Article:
Arts 2012 Round Up
Events, reviews and news from around the Northern Rockies
Letter from the Editor: What is art?
There are never enough pages to do justice to the diverse talen
Local Knowledge: Arts Without Boundaries
Giving back to his home state, Grammy-winner Philip Aaberg, facilitates opportunities for classical music experiences to youth throughout Montana
Alexis Marie Adams
In the town of Chester on what we in Montana call the Hi-Line — that rolling, windswept expanse of open prairie and wheat fields south of the Canadian border — there’s a piano. It sits on the stage of the Chester community hall, which also serves as an arts center and a gathering place for potlucks, benefits and the local quilt guild. Every day, children from town and from the ranches and farms and tiny communities nearby stream into the hall and to the piano — a gleaming, 6-foot Yamaha grand — where they take lessons or practice, for most don’t have a piano at home, not to mention one so fine.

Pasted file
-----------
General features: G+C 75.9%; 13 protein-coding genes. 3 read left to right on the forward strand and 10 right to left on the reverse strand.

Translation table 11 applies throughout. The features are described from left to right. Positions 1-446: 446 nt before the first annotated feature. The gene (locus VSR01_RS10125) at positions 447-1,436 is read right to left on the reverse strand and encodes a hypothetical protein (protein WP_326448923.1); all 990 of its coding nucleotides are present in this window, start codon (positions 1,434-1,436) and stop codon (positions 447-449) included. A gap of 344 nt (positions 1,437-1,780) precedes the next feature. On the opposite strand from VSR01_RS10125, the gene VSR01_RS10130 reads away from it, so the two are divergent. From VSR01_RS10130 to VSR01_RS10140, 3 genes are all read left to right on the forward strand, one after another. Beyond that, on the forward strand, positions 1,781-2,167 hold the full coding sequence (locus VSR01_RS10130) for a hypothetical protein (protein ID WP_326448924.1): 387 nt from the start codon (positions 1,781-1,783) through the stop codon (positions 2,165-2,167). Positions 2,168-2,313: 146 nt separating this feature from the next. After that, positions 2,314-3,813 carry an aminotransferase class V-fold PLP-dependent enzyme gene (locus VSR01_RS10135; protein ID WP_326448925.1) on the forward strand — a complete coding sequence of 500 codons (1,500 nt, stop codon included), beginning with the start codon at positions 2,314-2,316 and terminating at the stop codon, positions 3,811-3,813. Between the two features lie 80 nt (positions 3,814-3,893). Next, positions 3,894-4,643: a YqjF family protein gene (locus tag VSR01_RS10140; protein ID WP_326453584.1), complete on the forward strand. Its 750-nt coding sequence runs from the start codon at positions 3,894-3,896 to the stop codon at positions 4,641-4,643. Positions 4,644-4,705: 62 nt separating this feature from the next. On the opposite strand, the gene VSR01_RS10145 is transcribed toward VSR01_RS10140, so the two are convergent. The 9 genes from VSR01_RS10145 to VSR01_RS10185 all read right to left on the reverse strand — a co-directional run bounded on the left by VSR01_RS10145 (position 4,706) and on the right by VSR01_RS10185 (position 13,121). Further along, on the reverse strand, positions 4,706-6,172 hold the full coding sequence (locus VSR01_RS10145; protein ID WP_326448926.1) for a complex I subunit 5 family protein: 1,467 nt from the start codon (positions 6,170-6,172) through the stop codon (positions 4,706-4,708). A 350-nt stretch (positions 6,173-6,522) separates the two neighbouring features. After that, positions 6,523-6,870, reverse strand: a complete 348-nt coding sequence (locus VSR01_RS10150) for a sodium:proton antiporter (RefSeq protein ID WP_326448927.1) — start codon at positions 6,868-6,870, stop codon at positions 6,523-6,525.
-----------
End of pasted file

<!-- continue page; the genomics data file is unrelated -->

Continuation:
It’s not much of a stretch to suggest that Chester’s beautiful grand piano might serve as the symbol of an equally grand idea: to make the arts accessible to Montana youth, regardless of talent or income, whether they live on the Hi-Line or on Billings’ South End. For it’s in Chester where Philip Aaberg, one of the nation’s most accomplished pianists and composers, hatched the idea for Arts Without Boundaries (AWB), the nonprofit organization that purchased the Yamaha piano for the community’s youth, and donated countless other instruments to kids in Bozeman and Billings.